Galloping Gnome Gatto Amazes '69 Football Fans
GAINS 168 YARDS IN TWO PLAYS
When halfback Vic Gatto takes a handoff, he hits the line at almost his full running speed. Churning into the opposing secondary, he dupes one defender with a smooth body fake and changes speed two or three times.
Just when one of the safeties seems to have him down, his short, thick legs pump a little harder and Gatto is loose for another long gain. There are faster backs and stronger ones, but the quick start and fluid change of direction have spelled success for Gatto.
Gatto is captain and leading ground-gainer for the Harvard freshman football team, and he is having quite a year. Last Saturday against Princeton, he returned a kickoff 95 yards for one touchdown and toted a screen pass 73 yards through heavy Tiger traffic for another score.
He has scored five touchdowns this year, with two games still remaining, Against Tufts, Gatto romped for two scores of 50 and 75 yards.
Gatto said he chose Harvard over the football powers because he wants an Ivy League education. That does not mean he would rule out pro football if he received an offer, but at 5'6" and 180 pounds he doesn't expect the pros to be interested in him.
Gatto's father, Vic Sr. '40, greatly influenced his decision to come to Harvard. No one else connected with Harvard made any real attempt to convince him. "Recruiting isn't very big in the Ivy League," he admits, "and Harvard did none for me."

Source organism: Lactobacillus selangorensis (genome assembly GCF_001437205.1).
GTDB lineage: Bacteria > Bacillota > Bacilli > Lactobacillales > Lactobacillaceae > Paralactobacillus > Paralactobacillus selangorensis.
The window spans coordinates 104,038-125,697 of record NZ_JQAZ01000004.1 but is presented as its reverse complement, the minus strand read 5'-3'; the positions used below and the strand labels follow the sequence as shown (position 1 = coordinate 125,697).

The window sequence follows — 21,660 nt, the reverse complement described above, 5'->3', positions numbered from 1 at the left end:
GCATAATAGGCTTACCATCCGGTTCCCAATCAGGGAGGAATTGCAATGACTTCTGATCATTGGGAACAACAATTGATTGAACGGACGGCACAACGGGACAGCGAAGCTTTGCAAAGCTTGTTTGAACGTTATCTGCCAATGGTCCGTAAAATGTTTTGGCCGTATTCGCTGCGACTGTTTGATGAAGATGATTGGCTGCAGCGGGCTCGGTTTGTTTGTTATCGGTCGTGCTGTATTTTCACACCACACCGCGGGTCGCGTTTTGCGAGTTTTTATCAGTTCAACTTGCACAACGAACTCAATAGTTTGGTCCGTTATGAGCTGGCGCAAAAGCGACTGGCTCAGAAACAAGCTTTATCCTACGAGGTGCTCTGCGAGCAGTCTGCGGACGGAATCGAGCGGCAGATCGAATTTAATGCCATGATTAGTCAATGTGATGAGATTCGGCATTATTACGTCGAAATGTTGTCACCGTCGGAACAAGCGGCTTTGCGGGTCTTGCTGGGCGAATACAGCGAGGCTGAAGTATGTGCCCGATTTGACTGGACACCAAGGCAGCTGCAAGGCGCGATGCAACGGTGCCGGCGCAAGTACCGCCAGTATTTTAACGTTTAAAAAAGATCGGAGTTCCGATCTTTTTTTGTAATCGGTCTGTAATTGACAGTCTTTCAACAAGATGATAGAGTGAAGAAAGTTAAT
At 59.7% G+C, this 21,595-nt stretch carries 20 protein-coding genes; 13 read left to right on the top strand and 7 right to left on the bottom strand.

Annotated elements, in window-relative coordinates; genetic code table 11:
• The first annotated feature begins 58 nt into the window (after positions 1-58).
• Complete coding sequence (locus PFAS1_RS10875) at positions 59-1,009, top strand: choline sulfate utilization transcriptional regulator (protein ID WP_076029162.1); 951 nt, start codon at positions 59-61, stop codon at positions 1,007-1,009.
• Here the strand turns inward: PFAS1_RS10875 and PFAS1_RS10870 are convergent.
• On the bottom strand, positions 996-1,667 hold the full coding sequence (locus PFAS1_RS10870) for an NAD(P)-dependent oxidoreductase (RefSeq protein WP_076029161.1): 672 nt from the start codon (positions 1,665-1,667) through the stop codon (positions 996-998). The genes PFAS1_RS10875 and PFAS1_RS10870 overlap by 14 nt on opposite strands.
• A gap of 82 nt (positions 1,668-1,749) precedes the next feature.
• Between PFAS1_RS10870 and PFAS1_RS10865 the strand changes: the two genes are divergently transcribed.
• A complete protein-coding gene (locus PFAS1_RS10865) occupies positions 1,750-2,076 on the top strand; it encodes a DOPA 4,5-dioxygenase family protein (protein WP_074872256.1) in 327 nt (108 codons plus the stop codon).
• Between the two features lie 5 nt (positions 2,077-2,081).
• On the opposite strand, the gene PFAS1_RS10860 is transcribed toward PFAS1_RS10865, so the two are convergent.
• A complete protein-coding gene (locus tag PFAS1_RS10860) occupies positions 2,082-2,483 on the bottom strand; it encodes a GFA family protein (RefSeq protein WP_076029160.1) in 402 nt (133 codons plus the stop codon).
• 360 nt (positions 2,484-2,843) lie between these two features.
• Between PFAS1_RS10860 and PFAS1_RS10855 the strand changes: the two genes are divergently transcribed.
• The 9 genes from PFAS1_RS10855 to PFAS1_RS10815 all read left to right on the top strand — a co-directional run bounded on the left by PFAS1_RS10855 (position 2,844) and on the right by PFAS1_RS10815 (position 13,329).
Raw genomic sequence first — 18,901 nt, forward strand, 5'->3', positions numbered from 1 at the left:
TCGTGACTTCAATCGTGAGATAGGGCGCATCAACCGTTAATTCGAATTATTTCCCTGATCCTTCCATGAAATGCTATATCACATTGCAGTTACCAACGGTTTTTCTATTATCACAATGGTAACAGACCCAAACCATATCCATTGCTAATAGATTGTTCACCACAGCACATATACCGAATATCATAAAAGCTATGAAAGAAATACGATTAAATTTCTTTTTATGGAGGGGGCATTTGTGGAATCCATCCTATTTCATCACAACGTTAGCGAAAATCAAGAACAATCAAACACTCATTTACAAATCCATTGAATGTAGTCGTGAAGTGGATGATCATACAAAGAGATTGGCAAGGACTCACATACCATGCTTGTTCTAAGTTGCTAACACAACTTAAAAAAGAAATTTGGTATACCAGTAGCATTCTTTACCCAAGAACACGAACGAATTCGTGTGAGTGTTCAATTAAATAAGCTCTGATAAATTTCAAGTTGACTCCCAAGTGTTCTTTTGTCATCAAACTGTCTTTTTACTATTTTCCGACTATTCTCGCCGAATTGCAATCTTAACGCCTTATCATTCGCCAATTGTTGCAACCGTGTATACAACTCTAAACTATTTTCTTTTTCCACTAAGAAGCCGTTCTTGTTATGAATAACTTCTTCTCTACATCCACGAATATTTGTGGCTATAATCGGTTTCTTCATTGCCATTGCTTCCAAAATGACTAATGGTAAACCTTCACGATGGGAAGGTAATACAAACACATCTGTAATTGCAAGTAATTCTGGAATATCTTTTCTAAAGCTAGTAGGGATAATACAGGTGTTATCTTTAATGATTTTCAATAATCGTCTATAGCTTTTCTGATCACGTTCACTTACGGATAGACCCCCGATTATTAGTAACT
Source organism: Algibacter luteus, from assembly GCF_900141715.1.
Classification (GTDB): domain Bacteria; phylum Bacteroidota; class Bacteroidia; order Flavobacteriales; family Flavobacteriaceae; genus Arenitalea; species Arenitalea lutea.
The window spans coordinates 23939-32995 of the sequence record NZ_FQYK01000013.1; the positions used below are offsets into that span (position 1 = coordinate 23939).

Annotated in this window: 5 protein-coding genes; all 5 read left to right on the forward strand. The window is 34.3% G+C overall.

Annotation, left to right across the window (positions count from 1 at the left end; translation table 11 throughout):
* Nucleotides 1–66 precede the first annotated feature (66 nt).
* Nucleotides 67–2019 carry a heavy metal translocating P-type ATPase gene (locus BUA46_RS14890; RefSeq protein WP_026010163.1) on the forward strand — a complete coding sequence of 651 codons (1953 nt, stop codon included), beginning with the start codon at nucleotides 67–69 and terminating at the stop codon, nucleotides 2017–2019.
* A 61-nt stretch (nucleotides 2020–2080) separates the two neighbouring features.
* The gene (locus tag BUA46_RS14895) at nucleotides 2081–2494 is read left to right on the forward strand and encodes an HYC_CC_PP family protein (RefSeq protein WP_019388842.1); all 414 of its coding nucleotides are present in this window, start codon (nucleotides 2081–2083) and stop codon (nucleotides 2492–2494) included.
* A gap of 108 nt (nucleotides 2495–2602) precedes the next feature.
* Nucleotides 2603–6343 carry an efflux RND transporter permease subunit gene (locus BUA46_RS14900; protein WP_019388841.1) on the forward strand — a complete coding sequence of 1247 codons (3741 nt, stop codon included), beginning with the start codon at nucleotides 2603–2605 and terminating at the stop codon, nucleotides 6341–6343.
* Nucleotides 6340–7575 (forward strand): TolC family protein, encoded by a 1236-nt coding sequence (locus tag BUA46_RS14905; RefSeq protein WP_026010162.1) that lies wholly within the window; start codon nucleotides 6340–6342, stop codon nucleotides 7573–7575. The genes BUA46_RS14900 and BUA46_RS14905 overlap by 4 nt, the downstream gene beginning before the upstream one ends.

Princeton flew Gatto to its campus for a weekend and Dartmouth bombarded him with pamphlets. Boston College sent Gatto a pre-paid application but he didn't return it.
Homer says it is a rare man who is as good as his father, and the maxim should be twice as true for grandfathers. Vic Gatto scored 15 touchdowns during his senior year at Needham, Mass. High, but he fell three shy of the school record set by his maternal grandfather.
Gatto's father didn't play football at Harvard, but he boxed for Henry N. Lamar, who now coaches Vic Jr. in freshman football.
The transition from high school to college required the star runner to concentrate on new aspects of football. "In high school, I just ran the ball," he says. "Here I work on all phases of the game, especially blocking." When his Needham backfield coach saw him play here, he was most impressed with Gatto's newfound blocking skill.
Gatto played both ways in high school and almost never missed a minute of action. With the freshmen, he has been seeing plenty of defense action, but he is rested after long runs, kickoff returns, and sometimes just to give other backs a chance to run. He never had these rests in high school, and he says the difference in his condition during the game is noticeable.
Gatto is willing to guess about his fate next year. With Bobby Leo, Pat Conway, and other experienced backs returning, he doesn't expect to rush much, but he hopes to run back kickoffs and punts. Gatto would be glad to roam the defensive backfield, but his lack of height might work against him there.
"I'd rather play offense," he says, "although on defense you can it harder." The stocky freshman smiles when he says that. He is almost rhapsodical about hitting hard